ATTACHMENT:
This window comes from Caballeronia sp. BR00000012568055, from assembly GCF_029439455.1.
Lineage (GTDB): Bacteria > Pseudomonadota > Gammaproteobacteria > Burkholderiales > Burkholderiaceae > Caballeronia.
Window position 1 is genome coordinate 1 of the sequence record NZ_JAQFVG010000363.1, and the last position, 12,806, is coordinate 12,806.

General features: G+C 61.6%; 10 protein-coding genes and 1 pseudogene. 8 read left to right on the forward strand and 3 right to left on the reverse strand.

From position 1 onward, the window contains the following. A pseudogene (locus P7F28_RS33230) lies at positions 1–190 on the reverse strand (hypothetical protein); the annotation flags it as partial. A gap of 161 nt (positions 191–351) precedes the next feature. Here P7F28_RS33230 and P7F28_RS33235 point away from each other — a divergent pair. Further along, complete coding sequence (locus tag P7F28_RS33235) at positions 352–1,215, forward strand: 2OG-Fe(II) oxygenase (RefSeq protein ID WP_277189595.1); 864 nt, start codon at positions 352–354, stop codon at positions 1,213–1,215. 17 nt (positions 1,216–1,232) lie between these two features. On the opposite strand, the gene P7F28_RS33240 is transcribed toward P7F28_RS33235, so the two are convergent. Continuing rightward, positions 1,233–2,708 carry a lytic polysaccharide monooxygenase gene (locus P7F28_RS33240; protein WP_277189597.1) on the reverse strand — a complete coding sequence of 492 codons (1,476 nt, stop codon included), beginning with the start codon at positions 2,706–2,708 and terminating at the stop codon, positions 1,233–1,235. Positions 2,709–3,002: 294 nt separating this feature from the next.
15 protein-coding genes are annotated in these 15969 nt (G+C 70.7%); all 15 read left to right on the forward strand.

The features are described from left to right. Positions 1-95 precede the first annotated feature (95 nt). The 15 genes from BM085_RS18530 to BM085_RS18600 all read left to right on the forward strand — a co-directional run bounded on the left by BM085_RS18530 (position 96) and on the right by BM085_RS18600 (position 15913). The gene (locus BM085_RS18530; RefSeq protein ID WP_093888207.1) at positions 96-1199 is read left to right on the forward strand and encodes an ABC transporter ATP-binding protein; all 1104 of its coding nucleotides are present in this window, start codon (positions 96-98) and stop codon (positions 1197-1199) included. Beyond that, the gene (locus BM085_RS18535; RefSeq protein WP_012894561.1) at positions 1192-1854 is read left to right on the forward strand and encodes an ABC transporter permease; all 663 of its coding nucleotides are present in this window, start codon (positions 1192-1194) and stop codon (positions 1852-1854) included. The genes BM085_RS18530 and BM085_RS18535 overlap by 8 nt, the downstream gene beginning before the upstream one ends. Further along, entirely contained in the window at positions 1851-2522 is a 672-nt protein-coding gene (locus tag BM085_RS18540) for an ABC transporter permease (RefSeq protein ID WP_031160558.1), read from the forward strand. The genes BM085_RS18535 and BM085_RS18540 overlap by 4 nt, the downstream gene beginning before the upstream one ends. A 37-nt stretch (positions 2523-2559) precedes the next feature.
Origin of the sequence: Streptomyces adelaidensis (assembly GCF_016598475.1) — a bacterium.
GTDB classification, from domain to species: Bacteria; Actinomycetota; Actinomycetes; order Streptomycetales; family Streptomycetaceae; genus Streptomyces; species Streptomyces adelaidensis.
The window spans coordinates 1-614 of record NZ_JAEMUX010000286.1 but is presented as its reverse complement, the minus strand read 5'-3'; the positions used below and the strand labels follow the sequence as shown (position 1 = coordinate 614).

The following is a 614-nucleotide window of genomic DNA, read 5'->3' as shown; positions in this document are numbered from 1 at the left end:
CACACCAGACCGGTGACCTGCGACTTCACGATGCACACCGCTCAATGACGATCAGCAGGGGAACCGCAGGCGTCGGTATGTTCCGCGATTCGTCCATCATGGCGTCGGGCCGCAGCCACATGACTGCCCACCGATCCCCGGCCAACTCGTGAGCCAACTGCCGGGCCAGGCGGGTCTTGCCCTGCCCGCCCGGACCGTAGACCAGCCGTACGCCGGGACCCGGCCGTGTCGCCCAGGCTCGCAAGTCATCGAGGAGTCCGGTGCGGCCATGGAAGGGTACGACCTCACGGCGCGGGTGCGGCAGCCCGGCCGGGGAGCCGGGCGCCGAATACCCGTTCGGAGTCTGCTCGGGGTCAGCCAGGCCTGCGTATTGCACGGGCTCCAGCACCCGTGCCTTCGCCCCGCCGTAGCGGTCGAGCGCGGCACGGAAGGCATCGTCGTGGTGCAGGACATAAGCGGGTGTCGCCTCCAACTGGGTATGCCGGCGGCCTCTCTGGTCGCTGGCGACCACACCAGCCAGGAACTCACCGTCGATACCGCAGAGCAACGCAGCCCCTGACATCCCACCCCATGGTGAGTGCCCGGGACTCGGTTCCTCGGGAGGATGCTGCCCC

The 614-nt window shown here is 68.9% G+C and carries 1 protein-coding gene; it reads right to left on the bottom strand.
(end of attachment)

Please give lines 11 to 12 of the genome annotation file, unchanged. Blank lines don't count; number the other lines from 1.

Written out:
The following is a 614-nucleotide window of genomic DNA, read 5'->3' as shown; positions in this document are numbered from 1 at the left end:
CACACCAGACCGGTGACCTGCGACTTCACGATGCACACCGCTCAATGACGATCAGCAGGGGAACCGCAGGCGTCGGTATGTTCCGCGATTCGTCCATCATGGCGTCGGGCCGCAGCCACATGACTGCCCACCGATCCCCGGCCAACTCGTGAGCCAACTGCCGGGCCAGGCGGGTCTTGCCCTGCCCGCCCGGACCGTAGACCAGCCGTACGCCGGGACCCGGCCGTGTCGCCCAGGCTCGCAAGTCATCGAGGAGTCCGGTGCGGCCATGGAAGGGTACGACCTCACGGCGCGGGTGCGGCAGCCCGGCCGGGGAGCCGGGCGCCGAATACCCGTTCGGAGTCTGCTCGGGGTCAGCCAGGCCTGCGTATTGCACGGGCTCCAGCACCCGTGCCTTCGCCCCGCCGTAGCGGTCGAGCGCGGCACGGAAGGCATCGTCGTGGTGCAGGACATAAGCGGGTGTCGCCTCCAACTGGGTATGCCGGCGGCCTCTCTGGTCGCTGGCGACCACACCAGCCAGGAACTCACCGTCGATACCGCAGAGCAACGCAGCCCCTGACATCCCACCCCATGGTGAGTGCCCGGGACTCGGTTCCTCGGGAGGATGCTGCCCC